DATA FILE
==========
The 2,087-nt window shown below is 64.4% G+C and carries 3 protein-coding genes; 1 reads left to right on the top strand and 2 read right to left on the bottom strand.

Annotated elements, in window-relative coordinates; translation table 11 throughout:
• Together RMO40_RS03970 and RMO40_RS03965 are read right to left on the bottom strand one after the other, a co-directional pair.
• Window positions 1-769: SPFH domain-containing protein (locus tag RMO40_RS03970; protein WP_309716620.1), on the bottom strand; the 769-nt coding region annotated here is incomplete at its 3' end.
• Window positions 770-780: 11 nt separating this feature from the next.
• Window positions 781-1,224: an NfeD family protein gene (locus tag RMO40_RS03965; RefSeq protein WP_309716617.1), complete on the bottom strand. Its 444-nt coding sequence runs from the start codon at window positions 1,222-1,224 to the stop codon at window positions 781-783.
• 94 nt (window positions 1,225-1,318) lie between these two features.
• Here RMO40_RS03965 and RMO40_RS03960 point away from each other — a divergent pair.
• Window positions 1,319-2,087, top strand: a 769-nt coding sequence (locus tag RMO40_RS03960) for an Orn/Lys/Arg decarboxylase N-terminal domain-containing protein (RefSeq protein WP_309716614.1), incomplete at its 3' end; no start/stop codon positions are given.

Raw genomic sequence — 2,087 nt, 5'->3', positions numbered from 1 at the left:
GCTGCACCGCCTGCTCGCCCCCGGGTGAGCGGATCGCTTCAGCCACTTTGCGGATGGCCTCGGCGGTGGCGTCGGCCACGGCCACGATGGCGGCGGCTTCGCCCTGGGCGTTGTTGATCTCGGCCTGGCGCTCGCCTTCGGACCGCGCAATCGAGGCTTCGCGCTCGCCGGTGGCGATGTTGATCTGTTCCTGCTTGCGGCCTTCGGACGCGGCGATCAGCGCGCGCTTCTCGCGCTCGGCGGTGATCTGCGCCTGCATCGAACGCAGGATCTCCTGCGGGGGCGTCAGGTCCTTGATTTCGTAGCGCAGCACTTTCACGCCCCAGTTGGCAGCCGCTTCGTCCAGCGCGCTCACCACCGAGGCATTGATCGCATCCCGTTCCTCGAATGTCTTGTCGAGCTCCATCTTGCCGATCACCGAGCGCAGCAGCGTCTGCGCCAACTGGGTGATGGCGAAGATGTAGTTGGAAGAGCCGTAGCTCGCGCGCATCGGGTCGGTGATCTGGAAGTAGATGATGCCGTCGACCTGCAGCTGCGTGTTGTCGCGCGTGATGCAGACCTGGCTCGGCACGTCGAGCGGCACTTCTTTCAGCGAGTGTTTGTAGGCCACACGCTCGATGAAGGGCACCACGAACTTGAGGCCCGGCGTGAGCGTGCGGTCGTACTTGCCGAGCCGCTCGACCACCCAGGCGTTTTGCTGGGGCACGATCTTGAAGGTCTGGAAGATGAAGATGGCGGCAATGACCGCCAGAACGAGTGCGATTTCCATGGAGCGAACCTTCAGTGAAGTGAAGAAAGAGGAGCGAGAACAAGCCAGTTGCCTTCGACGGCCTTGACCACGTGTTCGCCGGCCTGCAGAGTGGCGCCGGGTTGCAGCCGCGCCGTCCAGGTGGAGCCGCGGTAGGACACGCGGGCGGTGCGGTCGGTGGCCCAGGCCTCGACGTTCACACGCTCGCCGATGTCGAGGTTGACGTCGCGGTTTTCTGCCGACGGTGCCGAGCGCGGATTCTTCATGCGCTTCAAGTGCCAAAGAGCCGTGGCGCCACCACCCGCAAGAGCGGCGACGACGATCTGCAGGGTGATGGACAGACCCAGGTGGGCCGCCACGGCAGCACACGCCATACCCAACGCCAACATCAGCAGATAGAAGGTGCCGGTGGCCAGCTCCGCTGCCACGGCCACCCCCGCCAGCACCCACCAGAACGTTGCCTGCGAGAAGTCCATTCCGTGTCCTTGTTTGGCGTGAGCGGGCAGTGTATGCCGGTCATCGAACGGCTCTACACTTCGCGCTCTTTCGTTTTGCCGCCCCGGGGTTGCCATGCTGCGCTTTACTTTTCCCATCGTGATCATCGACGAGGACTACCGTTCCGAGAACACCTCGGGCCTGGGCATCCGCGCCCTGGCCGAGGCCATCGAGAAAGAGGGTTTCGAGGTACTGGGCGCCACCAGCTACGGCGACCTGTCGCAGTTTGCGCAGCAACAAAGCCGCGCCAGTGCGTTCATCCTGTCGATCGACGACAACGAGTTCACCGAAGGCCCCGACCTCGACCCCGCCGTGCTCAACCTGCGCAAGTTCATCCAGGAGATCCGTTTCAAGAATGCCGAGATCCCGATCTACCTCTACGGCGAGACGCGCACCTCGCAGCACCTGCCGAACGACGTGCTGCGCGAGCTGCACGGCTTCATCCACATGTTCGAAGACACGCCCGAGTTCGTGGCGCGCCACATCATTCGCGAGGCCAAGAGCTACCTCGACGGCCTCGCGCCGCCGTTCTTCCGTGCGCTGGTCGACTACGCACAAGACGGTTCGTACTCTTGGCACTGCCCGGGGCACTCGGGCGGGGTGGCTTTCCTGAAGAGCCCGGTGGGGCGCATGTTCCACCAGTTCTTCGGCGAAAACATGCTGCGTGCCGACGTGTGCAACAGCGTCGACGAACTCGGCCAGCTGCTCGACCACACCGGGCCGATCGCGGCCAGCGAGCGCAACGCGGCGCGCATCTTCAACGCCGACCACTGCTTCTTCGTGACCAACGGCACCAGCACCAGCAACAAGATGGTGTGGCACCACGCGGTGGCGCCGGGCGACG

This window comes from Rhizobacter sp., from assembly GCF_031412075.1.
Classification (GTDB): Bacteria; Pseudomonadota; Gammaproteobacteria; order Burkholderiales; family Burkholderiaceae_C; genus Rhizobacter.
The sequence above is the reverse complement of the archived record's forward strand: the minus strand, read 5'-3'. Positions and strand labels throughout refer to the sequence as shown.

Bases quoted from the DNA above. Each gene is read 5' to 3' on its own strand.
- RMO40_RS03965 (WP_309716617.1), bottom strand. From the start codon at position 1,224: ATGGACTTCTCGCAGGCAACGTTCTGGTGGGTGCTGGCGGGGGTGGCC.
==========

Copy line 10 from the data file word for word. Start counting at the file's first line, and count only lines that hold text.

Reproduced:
Raw genomic sequence — 2,087 nt, 5'->3', positions numbered from 1 at the left: